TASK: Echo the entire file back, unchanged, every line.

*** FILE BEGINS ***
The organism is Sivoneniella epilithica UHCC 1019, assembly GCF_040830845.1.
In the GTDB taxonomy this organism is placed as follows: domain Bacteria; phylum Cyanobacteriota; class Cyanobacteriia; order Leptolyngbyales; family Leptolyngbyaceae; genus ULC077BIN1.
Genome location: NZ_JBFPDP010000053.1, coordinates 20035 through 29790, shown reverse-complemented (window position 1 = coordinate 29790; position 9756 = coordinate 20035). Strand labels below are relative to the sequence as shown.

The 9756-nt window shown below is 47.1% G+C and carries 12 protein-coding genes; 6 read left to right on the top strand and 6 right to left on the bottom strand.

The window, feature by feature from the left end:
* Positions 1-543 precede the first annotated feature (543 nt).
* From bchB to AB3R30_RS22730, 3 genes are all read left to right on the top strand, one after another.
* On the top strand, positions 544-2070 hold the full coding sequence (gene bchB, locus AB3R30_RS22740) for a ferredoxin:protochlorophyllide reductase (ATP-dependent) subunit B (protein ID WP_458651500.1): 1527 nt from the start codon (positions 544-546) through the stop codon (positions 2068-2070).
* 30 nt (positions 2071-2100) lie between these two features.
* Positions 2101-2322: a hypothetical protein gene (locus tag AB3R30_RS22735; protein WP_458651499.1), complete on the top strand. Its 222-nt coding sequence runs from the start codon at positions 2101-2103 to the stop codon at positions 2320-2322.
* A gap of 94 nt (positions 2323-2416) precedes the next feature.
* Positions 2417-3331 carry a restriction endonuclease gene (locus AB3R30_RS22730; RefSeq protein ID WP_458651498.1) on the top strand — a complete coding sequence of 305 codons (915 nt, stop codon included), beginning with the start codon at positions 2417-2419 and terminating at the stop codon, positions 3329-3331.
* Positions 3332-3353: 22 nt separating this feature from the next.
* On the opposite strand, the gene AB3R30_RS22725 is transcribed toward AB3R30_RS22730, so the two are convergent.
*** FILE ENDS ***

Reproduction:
The organism is Sivoneniella epilithica UHCC 1019, assembly GCF_040830845.1.
In the GTDB taxonomy this organism is placed as follows: domain Bacteria; phylum Cyanobacteriota; class Cyanobacteriia; order Leptolyngbyales; family Leptolyngbyaceae; genus ULC077BIN1.
Genome location: NZ_JBFPDP010000053.1, coordinates 20035 through 29790, shown reverse-complemented (window position 1 = coordinate 29790; position 9756 = coordinate 20035). Strand labels below are relative to the sequence as shown.

The 9756-nt window shown below is 47.1% G+C and carries 12 protein-coding genes; 6 read left to right on the top strand and 6 right to left on the bottom strand.

The window, feature by feature from the left end:
* Positions 1-543 precede the first annotated feature (543 nt).
* From bchB to AB3R30_RS22730, 3 genes are all read left to right on the top strand, one after another.
* On the top strand, positions 544-2070 hold the full coding sequence (gene bchB, locus AB3R30_RS22740) for a ferredoxin:protochlorophyllide reductase (ATP-dependent) subunit B (protein ID WP_458651500.1): 1527 nt from the start codon (positions 544-546) through the stop codon (positions 2068-2070).
* 30 nt (positions 2071-2100) lie between these two features.
* Positions 2101-2322: a hypothetical protein gene (locus tag AB3R30_RS22735; protein WP_458651499.1), complete on the top strand. Its 222-nt coding sequence runs from the start codon at positions 2101-2103 to the stop codon at positions 2320-2322.
* A gap of 94 nt (positions 2323-2416) precedes the next feature.
* Positions 2417-3331 carry a restriction endonuclease gene (locus AB3R30_RS22730; RefSeq protein ID WP_458651498.1) on the top strand — a complete coding sequence of 305 codons (915 nt, stop codon included), beginning with the start codon at positions 2417-2419 and terminating at the stop codon, positions 3329-3331.
* Positions 3332-3353: 22 nt separating this feature from the next.
* On the opposite strand, the gene AB3R30_RS22725 is transcribed toward AB3R30_RS22730, so the two are convergent.